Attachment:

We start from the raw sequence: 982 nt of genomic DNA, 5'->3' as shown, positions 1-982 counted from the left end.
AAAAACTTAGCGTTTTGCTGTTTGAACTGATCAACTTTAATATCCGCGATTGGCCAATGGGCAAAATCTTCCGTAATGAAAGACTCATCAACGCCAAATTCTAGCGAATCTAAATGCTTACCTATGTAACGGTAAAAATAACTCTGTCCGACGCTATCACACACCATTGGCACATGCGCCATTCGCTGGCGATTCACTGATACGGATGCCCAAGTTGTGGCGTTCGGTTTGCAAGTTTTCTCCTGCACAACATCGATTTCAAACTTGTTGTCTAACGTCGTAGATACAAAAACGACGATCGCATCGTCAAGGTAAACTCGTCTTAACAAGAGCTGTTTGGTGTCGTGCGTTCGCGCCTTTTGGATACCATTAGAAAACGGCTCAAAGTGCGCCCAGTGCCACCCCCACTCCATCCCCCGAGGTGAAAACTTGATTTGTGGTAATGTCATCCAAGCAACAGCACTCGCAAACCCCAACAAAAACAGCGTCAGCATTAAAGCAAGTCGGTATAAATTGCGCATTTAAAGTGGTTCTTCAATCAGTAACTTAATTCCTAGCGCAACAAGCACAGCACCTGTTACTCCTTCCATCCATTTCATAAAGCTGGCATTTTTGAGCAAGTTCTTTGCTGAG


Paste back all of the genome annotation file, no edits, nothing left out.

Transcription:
We start from the raw sequence: 982 nt of genomic DNA, 5'->3' as shown, positions 1-982 counted from the left end.
AAAAACTTAGCGTTTTGCTGTTTGAACTGATCAACTTTAATATCCGCGATTGGCCAATGGGCAAAATCTTCCGTAATGAAAGACTCATCAACGCCAAATTCTAGCGAATCTAAATGCTTACCTATGTAACGGTAAAAATAACTCTGTCCGACGCTATCACACACCATTGGCACATGCGCCATTCGCTGGCGATTCACTGATACGGATGCCCAAGTTGTGGCGTTCGGTTTGCAAGTTTTCTCCTGCACAACATCGATTTCAAACTTGTTGTCTAACGTCGTAGATACAAAAACGACGATCGCATCGTCAAGGTAAACTCGTCTTAACAAGAGCTGTTTGGTGTCGTGCGTTCGCGCCTTTTGGATACCATTAGAAAACGGCTCAAAGTGCGCCCAGTGCCACCCCCACTCCATCCCCCGAGGTGAAAACTTGATTTGTGGTAATGTCATCCAAGCAACAGCACTCGCAAACCCCAACAAAAACAGCGTCAGCATTAAAGCAAGTCGGTATAAATTGCGCATTTAAAGTGGTTCTTCAATCAGTAACTTAATTCCTAGCGCAACAAGCACAGCACCTGTTACTCCTTCCATCCATTTCATAAAGCTGGCATTTTTGAGCAAGTTCTTTGCTGAG